“Why We Misjudge Risk?”
Failures to judge risk abound – in 2006 Morgan Stanley’s star bond trader established an elaborate trading position in credit default swaps that he felt certain would one day yield a pure profit of about $2 billion. He sold credit default swaps on triple-A rated CDOs composed entirely of triple-B-rated subprime mortgage bonds. The elite risk taker provided information about the trades to upper management and the firm’s risk management group who registered the trades as virtually riskless. Ultimately the trade led to a $9 billion trading loss - the single largest trading loss in Wall Street history. JP Morgan Chase’s recent trading loss of just a few billion dollars seems almost modest in comparison.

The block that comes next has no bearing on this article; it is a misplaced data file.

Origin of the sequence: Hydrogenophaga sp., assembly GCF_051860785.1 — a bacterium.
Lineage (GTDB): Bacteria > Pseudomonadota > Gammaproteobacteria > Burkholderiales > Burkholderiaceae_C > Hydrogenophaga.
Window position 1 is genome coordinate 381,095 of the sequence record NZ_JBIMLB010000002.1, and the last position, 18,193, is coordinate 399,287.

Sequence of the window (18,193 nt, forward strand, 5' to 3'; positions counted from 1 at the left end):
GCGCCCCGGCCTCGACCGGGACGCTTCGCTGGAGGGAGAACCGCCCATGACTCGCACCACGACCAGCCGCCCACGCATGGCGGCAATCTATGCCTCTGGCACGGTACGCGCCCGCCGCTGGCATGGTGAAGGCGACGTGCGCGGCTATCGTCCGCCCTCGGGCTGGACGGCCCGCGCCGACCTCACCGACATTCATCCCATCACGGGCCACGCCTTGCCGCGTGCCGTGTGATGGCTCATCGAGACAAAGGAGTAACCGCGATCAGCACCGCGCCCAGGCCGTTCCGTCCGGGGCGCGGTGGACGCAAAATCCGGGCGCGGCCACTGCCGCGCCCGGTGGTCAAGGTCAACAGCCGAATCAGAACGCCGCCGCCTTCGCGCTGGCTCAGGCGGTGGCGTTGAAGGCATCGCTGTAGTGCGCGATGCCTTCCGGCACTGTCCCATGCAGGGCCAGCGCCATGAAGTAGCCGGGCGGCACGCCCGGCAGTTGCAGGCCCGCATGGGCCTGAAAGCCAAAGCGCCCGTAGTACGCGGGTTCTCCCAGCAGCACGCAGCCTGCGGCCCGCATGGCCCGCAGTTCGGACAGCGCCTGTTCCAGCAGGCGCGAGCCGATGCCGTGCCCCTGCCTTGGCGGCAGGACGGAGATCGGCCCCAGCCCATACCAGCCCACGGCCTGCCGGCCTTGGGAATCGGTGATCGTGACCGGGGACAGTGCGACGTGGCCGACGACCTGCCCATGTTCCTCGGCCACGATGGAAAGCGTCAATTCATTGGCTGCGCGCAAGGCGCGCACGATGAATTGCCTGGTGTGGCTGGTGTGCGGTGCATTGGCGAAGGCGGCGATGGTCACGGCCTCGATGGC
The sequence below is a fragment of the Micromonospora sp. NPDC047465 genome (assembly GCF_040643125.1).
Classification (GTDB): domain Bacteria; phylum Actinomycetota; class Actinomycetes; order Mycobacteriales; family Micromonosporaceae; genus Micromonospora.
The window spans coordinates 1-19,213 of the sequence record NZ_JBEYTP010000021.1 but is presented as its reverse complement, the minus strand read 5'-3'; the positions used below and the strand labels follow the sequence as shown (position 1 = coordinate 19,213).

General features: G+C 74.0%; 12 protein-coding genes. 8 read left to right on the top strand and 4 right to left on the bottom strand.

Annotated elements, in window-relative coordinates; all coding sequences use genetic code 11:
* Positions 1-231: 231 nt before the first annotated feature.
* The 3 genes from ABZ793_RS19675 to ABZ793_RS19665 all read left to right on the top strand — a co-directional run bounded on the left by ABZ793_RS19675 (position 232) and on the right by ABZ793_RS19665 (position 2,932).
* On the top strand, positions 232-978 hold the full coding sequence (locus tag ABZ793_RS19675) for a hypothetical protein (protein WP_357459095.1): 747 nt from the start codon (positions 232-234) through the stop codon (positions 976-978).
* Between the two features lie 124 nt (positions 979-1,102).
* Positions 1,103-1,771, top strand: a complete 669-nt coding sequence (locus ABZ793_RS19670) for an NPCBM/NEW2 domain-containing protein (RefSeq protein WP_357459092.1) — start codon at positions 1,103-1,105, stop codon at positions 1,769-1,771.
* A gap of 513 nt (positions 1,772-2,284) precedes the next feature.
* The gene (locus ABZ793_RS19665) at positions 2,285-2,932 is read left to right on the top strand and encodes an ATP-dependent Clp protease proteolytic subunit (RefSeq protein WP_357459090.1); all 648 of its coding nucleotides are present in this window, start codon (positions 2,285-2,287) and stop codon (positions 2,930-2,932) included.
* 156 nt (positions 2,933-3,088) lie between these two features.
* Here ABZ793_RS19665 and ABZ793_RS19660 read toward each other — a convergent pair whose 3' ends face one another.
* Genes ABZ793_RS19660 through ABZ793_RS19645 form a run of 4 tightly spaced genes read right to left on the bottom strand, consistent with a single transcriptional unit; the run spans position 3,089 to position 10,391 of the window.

How we think about risk is important – and routinely we misjudge risk. Why, for example, do people care more about the value of their financial losses and gains than the probability of the outcomes? Why are we often more confident in our abilities and likelihood for success than may be warranted? Do we naturally tend to reciprocate favorable and hostile acts when provoked?At June’s CFO peer group meeting, the last before the summer break, participants will have the opportunity to review some of our human tendencies when making decisions and consider their impact on the choices we make. We will also consider possible antidotes to these tendencies, e.g., can we review a mental checklist that would make us better decision makers.
We look forward to seeing you and remember, if you are not yet a YTA member, please call the YTA office @ 905-415-4558 to register. Members, please use the “Register” button at the left to secure your seat.
The meeting will be facilitated by Peter Ott, CA, CBV. and Fred Peters MBA, CFA, ICD.D